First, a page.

Sunday, November 2, 2014

Miner's Shot Down. Fundraiser for Marikana families

A captive and diverse audience for Miners Shot Down

The San Leandro Workers’ Club (San Leandro, California) sponsored a showing of the film, Miners Shot Down at the Englander Pub and restaurant in San Leandro on November 1st.  The film, directed by Rehad Desai (Watch an interview with Desai here), covers events that occurred at the Lonmin mine in Marikana South Africa in August 2012.

Rock drillers at the mine went on a wildcat strike after frustration at their union leadership’s cozy relationship with management and refusal to support their demands for wage increases. These workers mine one of the world’s most valuable minerals for pitifully low wages that ensure a life of poverty.  The miners merely wanted the company to negotiate with them, but Lonmin’s management insisted they go through their official leaders in the NUM. The NUM officials however, refused to support the drillers' wage demands and had shot at strikers attempting to protest at the NUM offices. The miners were demanding a wage of R12,500 South African Rand a month. 

Miners Shot Down is a very powerful film.  Through detailed accounts and emails produced in the aftermath of the massacre, it shows how the Police, Lonmin and government ministers colluded during the six days prior to the massacre to break the strike and to stop it spreading to other mines.  It shows how Cyril Ramaphosa, the once heroic NUM leader now government minister, sided with the corporation on whose board he sits.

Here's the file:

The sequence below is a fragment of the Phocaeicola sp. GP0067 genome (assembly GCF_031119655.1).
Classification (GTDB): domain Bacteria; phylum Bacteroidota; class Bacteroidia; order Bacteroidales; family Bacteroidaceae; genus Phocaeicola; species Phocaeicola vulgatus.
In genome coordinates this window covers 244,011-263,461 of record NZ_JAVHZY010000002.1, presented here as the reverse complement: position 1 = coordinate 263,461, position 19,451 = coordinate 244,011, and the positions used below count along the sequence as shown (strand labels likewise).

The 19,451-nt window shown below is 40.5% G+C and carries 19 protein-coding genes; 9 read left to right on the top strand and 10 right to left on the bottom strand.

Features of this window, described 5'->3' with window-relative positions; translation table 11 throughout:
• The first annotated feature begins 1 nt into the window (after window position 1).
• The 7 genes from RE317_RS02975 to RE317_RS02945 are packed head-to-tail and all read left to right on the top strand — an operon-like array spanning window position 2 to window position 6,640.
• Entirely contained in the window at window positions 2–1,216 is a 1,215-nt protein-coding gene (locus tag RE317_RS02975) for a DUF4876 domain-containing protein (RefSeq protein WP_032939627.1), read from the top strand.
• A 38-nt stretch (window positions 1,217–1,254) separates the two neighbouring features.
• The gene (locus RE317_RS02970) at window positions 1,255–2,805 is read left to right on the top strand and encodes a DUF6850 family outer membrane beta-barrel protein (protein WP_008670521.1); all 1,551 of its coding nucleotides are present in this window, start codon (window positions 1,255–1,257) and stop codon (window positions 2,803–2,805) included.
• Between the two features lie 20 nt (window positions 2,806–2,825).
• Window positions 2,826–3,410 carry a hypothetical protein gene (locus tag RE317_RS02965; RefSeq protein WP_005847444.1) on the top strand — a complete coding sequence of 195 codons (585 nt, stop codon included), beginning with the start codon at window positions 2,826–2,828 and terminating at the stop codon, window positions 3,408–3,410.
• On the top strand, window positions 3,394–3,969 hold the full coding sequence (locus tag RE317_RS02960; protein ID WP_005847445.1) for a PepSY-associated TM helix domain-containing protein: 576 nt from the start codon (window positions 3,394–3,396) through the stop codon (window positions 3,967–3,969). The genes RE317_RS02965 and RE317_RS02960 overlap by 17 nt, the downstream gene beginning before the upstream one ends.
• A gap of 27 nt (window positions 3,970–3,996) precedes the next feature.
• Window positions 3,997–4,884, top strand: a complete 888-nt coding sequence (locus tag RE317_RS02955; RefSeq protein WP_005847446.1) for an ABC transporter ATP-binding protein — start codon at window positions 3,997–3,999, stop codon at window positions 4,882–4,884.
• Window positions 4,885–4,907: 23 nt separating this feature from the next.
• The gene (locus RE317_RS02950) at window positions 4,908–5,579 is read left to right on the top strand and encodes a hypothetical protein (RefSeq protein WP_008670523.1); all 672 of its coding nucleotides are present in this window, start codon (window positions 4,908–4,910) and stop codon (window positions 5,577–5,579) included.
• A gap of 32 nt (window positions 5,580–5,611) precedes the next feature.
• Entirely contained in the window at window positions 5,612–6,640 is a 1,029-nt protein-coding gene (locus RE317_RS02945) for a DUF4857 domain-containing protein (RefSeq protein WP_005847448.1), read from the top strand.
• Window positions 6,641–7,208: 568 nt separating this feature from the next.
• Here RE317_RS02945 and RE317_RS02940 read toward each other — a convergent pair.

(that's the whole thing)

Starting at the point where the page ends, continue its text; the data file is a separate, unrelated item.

Ramaphosa in an unguarded moment in the film justifies his collaboration by claiming that with the introduction of Black Economic Empowerment some blacks have been brought in to the corporate world but do not own or control these industries which is true.  Neither the economic or political power has changed hands and the system of exploitation remains. He excuses his collaboration on the basis that all people like him can do is become “advocates.”  He sees no alternative to capitalism and like his counterparts in the US, has enriched himself in the process.

There is a very moving scene in the movie when Joseph Mathunjwa the head of the rival union, the Association of Mineworkers and Construction Union (AMCU), falls to his knees and pleads with the strikers to leave their gathering place, telling them that a black man’s life is “very cheap” in Africa and warning them of the “capitalists” brutal intentions.

A diverse group of forty-five people attended the San Leandro event that raised $300 for the Marikana Justice Campaign.  There were blue and white collar workers, professionals and students. Members of various unions present included, SEIU, ILWU, Plumbers, Operating Engineers, Letter Carriers, and Afscme. 

It is important for as many of us as possible to see this moving film and help the victims. If you are interested in showing the movie to raise funds for the campaign, in a home, club or other venue, and are in the Bay Area contact the San Leandro Workers Club at

For future screenings go here:

Miners Shot Down Website:
Trailer for the Miners Shot Down

Below are two useful articles that give some insight in to the social conditions that led to this clash between the South African government and the working class, the worst massacre in post Apartheid South Africa, at the following links:

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